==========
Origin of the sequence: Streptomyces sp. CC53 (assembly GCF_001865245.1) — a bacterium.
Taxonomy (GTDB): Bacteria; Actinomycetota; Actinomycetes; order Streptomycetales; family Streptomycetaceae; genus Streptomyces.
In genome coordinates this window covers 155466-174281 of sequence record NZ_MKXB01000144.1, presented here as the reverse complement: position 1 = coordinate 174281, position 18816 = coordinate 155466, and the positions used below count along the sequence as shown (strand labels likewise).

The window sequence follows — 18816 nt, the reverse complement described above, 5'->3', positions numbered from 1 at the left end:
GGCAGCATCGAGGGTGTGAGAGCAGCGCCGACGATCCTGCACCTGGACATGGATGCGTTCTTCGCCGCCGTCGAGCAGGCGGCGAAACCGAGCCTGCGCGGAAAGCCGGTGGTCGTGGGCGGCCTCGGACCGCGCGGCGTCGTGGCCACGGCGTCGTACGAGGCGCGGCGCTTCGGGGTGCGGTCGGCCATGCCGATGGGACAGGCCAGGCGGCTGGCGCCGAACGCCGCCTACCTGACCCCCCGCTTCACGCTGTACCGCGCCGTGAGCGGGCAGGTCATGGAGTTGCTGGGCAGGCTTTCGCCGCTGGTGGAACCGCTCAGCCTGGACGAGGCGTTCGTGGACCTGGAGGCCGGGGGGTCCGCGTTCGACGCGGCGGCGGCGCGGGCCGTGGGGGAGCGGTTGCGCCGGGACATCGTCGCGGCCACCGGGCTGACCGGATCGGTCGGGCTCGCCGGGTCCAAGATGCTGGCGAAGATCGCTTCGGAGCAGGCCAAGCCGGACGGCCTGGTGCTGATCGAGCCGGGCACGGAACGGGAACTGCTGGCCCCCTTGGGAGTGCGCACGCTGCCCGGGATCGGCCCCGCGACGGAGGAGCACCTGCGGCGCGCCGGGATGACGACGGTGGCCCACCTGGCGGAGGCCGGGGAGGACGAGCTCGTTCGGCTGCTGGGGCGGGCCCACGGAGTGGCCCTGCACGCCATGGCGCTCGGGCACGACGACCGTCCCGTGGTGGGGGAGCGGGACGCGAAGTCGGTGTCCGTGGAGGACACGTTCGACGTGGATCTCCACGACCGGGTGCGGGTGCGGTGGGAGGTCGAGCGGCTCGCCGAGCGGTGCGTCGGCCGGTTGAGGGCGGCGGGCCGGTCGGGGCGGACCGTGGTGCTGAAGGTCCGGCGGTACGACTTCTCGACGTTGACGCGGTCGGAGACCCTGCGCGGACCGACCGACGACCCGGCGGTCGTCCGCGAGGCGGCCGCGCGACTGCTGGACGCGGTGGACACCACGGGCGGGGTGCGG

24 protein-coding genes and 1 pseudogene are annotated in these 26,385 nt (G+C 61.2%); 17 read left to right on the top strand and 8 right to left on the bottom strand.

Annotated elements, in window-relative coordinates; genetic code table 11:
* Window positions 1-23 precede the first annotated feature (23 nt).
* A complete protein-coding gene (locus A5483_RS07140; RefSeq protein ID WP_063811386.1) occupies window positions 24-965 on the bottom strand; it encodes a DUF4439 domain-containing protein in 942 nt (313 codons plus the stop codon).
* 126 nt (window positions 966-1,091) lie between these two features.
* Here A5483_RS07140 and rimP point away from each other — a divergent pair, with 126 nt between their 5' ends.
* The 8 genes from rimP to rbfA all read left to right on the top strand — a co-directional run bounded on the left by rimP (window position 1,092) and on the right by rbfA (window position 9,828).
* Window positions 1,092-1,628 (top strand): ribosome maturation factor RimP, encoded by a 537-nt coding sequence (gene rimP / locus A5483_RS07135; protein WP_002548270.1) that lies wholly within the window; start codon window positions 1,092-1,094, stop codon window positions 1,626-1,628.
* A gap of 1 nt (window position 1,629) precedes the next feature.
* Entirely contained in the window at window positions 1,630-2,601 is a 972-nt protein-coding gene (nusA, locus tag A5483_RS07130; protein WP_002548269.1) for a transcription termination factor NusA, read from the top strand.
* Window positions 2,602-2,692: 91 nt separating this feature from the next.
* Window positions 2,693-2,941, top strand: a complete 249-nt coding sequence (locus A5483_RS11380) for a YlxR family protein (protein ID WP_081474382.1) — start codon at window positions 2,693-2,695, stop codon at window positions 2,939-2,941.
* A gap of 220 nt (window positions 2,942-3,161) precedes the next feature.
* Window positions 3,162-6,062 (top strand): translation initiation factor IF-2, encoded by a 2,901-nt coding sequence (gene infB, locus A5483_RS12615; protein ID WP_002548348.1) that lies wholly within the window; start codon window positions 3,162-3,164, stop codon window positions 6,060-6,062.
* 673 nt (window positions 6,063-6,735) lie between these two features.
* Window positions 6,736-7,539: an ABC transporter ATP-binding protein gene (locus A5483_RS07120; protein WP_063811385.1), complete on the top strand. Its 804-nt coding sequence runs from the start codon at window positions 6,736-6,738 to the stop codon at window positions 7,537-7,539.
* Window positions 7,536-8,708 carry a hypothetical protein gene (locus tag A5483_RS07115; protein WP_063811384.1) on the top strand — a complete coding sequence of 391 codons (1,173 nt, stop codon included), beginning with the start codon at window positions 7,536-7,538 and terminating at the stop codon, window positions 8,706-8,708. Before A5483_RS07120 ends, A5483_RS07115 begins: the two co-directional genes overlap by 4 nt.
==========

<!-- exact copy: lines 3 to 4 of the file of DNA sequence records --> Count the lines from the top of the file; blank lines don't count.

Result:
In genome coordinates this window covers 155466-174281 of sequence record NZ_MKXB01000144.1, presented here as the reverse complement: position 1 = coordinate 174281, position 18816 = coordinate 155466, and the positions used below count along the sequence as shown (strand labels likewise).

The window sequence follows — 18816 nt, the reverse complement described above, 5'->3', positions numbered from 1 at the left end: